SUP (Stand Up Paddleboard) yoga is the latest fitness and wellbeing trend to hit Scotland’s shores, with several new classes launching across the country, here’s why you should try it out.
Should you be finding your regular yoga classes becoming a little predictable, then switching from a yoga mat to a paddleboard might just be the thing that helps reinvigorate your routine and takes you to the next level of yoga mastery.
SUP Yoga is a new type of fitness fusion which involves practising yoga on a paddleboard while floating on water. Though it’s already popular in places like Hawaii and Australia, classes are now becoming more widely available across Scotland.
Yoga teacher Michaella Robb, who works with Sattva Wellness in Angus, discovered the new way to practice yoga while visiting Cambodia to complete her yoga training.
The young Scot then decided to try launching her own class back home in Scotland, once she had travelled to Australia’s Gold Coast to learn how to become an instructor.
She explains: “I first did SUP yoga in Cambodia, while I was doing my yoga teaching training and that’s when I really first came to terms with being out on the water linked in with yoga and discovered the peacefulness that you get from being out on the water and I could really see the benefits of it and that’s when I applied to go do my SUP Yoga training in Australia.”
She describes it as a “gentle practice of yoga” which is “in tune with the surroundings around you”, in this case the water and the air elements, that “links in with your body and your breathing” and allows you to “flow with the movement of the water”.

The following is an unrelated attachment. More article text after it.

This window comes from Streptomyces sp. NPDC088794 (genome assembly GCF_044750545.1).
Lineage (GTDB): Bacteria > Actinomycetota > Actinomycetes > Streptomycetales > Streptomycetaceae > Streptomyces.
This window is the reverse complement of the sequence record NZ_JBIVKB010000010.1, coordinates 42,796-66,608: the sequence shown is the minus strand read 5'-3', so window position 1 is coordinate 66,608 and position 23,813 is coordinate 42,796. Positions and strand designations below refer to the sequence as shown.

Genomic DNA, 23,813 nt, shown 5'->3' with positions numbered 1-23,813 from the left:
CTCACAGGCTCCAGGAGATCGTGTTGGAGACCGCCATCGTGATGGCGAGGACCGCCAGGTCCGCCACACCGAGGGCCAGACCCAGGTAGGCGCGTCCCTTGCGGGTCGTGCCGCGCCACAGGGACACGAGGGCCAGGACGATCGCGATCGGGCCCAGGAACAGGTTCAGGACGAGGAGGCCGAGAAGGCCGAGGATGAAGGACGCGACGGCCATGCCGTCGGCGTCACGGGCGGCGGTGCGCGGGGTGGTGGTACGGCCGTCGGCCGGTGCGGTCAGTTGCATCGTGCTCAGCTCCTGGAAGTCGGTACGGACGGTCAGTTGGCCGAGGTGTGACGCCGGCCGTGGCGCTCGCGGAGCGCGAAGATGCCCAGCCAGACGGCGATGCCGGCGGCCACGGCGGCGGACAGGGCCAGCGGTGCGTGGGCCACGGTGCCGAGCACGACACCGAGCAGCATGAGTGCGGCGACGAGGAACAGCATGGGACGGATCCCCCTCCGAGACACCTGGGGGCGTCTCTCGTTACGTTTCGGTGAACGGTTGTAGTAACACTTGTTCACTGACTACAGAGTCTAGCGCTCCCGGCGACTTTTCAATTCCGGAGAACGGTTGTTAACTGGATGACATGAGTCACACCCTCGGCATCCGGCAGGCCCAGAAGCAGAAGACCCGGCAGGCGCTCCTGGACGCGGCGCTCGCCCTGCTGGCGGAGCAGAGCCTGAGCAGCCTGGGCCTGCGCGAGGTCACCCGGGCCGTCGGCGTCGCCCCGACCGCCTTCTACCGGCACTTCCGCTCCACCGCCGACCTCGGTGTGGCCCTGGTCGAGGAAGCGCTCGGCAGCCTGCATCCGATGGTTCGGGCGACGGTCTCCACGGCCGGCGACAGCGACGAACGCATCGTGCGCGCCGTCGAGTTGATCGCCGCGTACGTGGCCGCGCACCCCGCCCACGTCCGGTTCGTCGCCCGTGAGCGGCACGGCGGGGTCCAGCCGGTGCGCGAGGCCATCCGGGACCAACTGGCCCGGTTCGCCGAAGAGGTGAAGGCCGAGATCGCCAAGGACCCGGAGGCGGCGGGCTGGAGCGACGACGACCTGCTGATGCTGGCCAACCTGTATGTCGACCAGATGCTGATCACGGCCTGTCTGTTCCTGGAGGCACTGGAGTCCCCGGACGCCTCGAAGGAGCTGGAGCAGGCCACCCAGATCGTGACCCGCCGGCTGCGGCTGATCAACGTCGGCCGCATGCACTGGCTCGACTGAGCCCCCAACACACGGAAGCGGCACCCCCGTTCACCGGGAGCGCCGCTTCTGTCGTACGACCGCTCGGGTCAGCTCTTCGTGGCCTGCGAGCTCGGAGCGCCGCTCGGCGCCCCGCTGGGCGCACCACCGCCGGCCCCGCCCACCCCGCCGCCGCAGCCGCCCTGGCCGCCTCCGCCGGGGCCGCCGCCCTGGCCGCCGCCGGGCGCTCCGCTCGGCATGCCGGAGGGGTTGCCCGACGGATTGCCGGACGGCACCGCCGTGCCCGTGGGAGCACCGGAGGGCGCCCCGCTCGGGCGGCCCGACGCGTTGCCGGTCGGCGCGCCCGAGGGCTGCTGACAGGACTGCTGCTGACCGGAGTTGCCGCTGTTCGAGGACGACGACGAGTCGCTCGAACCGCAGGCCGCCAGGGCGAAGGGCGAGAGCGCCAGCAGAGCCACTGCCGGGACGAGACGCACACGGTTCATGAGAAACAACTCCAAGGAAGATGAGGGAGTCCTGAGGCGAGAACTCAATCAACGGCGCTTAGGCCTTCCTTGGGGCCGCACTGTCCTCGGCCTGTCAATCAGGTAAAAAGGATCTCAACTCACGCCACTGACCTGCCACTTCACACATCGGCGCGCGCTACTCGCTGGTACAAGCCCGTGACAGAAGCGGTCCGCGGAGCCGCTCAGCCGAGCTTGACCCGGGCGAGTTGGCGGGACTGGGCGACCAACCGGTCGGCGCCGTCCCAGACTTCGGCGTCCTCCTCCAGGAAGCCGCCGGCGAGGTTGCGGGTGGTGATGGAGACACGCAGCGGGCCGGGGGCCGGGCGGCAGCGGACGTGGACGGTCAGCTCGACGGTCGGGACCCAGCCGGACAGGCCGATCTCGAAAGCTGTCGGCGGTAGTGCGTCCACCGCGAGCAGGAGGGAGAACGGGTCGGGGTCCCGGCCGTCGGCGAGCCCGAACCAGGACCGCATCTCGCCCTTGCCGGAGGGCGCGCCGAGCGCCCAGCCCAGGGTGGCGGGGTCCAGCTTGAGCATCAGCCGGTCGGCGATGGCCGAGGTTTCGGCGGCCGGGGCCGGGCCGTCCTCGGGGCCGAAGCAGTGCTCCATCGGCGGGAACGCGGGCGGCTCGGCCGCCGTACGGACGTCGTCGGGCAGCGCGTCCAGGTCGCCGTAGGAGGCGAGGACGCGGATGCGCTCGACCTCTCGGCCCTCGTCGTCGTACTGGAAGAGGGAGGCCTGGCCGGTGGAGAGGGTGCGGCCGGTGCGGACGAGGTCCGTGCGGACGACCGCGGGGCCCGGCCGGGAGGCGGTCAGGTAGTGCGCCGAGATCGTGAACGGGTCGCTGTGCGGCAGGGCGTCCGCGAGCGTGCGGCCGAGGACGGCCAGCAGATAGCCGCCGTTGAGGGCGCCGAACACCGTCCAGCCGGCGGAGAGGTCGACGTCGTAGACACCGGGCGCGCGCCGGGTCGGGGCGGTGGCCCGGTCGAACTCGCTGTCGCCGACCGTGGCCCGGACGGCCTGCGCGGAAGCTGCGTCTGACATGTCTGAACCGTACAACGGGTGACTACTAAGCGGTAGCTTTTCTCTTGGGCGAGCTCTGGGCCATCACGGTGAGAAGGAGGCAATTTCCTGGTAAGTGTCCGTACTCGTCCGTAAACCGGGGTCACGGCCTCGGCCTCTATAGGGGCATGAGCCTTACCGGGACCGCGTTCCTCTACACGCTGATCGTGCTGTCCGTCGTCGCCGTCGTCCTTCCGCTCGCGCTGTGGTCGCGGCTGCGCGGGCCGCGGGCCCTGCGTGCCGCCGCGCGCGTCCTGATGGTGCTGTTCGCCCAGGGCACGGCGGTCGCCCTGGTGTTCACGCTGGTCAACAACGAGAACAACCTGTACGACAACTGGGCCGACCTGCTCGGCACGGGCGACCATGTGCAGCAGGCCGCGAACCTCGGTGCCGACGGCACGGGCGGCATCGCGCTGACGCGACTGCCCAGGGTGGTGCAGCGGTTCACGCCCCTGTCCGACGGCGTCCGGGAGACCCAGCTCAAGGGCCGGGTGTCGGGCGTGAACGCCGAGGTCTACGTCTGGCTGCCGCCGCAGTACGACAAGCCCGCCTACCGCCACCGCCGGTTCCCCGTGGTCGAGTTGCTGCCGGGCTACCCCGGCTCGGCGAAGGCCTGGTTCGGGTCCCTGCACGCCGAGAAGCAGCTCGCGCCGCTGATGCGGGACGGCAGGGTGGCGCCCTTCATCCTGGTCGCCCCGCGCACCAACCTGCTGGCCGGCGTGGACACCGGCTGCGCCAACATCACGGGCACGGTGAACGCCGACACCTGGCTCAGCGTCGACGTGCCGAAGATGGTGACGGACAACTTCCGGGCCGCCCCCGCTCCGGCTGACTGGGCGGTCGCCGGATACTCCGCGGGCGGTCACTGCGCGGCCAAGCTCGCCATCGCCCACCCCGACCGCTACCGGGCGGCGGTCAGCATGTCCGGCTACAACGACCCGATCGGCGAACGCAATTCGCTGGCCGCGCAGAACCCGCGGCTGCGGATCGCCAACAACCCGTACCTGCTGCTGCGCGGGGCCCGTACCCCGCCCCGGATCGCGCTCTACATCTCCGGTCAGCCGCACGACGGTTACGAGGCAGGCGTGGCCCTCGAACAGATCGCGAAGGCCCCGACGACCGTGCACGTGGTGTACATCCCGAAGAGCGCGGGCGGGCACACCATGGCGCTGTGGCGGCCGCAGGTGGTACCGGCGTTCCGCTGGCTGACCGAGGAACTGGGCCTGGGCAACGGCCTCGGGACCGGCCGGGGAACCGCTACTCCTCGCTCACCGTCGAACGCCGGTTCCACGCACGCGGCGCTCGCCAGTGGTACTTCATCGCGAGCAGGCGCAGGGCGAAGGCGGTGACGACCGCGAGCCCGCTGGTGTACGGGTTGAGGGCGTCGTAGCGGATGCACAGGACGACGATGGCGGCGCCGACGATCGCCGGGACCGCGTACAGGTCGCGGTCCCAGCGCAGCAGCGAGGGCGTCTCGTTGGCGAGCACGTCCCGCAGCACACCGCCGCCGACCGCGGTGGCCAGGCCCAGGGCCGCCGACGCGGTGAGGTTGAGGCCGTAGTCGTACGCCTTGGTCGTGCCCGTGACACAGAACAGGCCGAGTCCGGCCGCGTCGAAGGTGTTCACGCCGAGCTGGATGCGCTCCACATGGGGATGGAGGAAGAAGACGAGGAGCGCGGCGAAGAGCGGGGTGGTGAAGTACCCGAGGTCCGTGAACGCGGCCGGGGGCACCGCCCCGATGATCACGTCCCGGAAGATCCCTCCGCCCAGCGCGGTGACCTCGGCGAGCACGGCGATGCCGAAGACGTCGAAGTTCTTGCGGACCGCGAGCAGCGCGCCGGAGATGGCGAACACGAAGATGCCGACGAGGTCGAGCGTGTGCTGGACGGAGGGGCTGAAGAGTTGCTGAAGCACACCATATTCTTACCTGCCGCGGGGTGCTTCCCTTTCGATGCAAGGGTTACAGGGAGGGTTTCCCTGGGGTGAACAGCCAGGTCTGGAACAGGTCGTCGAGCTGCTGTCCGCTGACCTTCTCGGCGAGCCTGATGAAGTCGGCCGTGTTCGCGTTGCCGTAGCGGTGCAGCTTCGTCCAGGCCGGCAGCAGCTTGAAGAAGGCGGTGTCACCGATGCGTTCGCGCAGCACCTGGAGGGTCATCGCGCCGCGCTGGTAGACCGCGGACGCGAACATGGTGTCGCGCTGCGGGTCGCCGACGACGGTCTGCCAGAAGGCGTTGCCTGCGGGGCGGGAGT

Advocates of SUP yoga say benefits include stress relief, increased strength and flexibility, improved balance and cardiovascular conditioning. Michaella herself believes that there are many additional benefits to SUP yoga that you might not get in a regular yoga class, she explained: “You of course get your usual benefits from doing yoga including increased balance and concentration.
“Concentration especially, because as your doing your yoga positions on the board, you’ve really got to be there and really concentrate on what you’re doing and where your body is at. This also helps you become more aware of your general limitations as well, because you have to control yourself a lot more to keep your balance.
“Alongside that you’re really increasing your core strength trying to stay stable on the board, you also need to use your core a lot to paddle to the destination on the loch.”
After receiving a large response to her original ads, Michaella took her first class on Clunie Loch, in Perthshire, this month, and was surprised to see how popular it was, she said: “There was a big interest and even now, there’s people who have seen the post and want to know about future classes. I did it alongside Matt (Gambles) at Paddle Surf Scotland, who rents out the boards and equipment, and he was a huge help getting the project going.”
At a cost of £40, the classes don’t break the bank and Michaella already has plans to squeeze in a few more before the summer ends.
“The first weekend was really just to get a taster to find out people’s responses to the class, and thankfully people were really positive about it, so we’ll try and get in one or two more classes before it gets too cold, then hopefully next summer we can get more regular classes going.”
Michaella is not the only Scot to offer classes with Tribe Yoga in Edinburgh running their own classes from Cramond Beach.